Phase 1 and 2

About Us


Archivists without Borders (AwB) is an international network of associated chapters in Argentina, Bolivia, Brazil, Chile, Colombia, Ecuador, Spain, France, Mexico, Peru and Uruguay. Founded in Barcelona, Spain in 1998, its main objective is to promote cooperative efforts among archivists to provide aid and resources to countries whose documentary heritage is in danger of disappearing and/or of suffering irreversible damage. A particular emphasis is placed on the protection of human rights and the promotion of accountability through the archives.

AwB International is governed by an International Charter (2008) and by the Regulations of the International Coordination Council of AwB International (2009).

United States

In February 2012, a core working group met to formally discuss the necessity and logistics of starting a chapter of Archivists without Borders in the United States. This group recognized a growing number of archival professionals who are interested in the work AwB does in support of human rights, endangered archives, and underrepresented communities and wanted to act on this enthusiasm. Spurred by the desire to be part of an international, collaborative community, AwB can serve as a network for information and advocacy, a clearinghouse for relevant news and information, and a hub for volunteer activities within and outside United States borders. The core working group believes that there are endangered archives, underrepresented communities, and other projects in the United States that merit professional attention.

Mission Statement

The United States Chapter of Archivists without Borders (AwB-United States) is a member of Archivists without Borders International.  AwB-United States’ mission is to unite archival professionals through education, outreach, and advocacy to support human rights efforts, underrepresented populations, and endangered archives both in the United States and in collaboration with international chapters.


Human Rights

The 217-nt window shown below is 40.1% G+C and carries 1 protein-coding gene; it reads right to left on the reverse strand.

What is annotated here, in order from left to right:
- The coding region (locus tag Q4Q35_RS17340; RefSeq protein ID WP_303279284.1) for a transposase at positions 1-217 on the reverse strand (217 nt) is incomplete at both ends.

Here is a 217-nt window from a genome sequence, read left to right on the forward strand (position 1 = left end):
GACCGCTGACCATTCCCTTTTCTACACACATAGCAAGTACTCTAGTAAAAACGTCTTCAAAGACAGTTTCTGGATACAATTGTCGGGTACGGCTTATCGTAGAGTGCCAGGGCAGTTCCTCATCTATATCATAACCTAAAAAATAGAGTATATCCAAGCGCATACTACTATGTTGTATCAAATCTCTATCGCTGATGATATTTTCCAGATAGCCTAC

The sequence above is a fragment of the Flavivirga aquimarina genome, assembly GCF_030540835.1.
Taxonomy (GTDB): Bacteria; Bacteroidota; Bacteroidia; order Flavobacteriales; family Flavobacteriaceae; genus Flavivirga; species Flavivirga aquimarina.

• Promote and defend human rights through the protection and conservation of archives produced by public and private bodies.
  • Promote the development of relationships with human rights organizations.

Underrepresented Populations & Endangered Archives

  • Protect the identity and historical memory of culturally diverse communities.
  • Collaborate to preserve and protect the fullest identity and historical memory of communities by supporting efforts to ensure that the historical record reflects the diversity of their citizens.
  • Support cultural and ethnic diversity among professionals during discussions and deliberations regarding archival materials in the U.S. and abroad.


  • Provide continuing archival education for caretakers of archival and documentary holdings to ensure their preservation, conservation, and dissemination.
  • Facilitate mutual capacity- and skill-building through collaborative educational and resource sharing with caretakers of archival and documentary holdings.
  • Raise social awareness of the usefulness of conserving and using archives to ensure respect for the rights of citizens, government accountability, support for researchers, and as a basis for the economic, social, scientific and technological development and fostering of culture, recovery of historical memory and community identities.

Outreach and Advocacy

  • Foster social, human and solidarity-based relationships between archivists in the United States and abroad and promote  protection and respect for human rights within the archival community.
  • Provide support and collaborative involvement with other archivists and cultural heritage professionals in cooperative archival administrative projects at local, national, and international levels.
  • Lead outreach and advocacy movements to empower citizens to understand and access archives.
  • Protect, conserve, organize and disseminate* documentary heritage in danger of disappearance or irreversible damage through the design, coordination, development and dissemination of plans, programs and projects, including actions for the safeguarding and recovery of documentary heritage related with guaranteeing the human, individual and group rights of citizens.

*We will always respect and acknowledge cultural traditions that prohibit dissemination of records.


Membership Categories

  •  Full Member: Open to any person of full legal age who engages professionally in archivist work in any public or private archive,  persons who work in professions linked with archives, and students currently enrolled in graduate programs in professions linked with archives. Can fully participate in any projects, national and international, in which AwB-US participates. Will have full voting rights within the organization; are eligible to hold elected offices; will receive copies of any publications created by AwB-US; will have access to AwB-US listserv.

Membership Fees*

  • Unemployed/Under-employed: $35 per year**
  • Student: $25 per year
  • Regular : $50 per year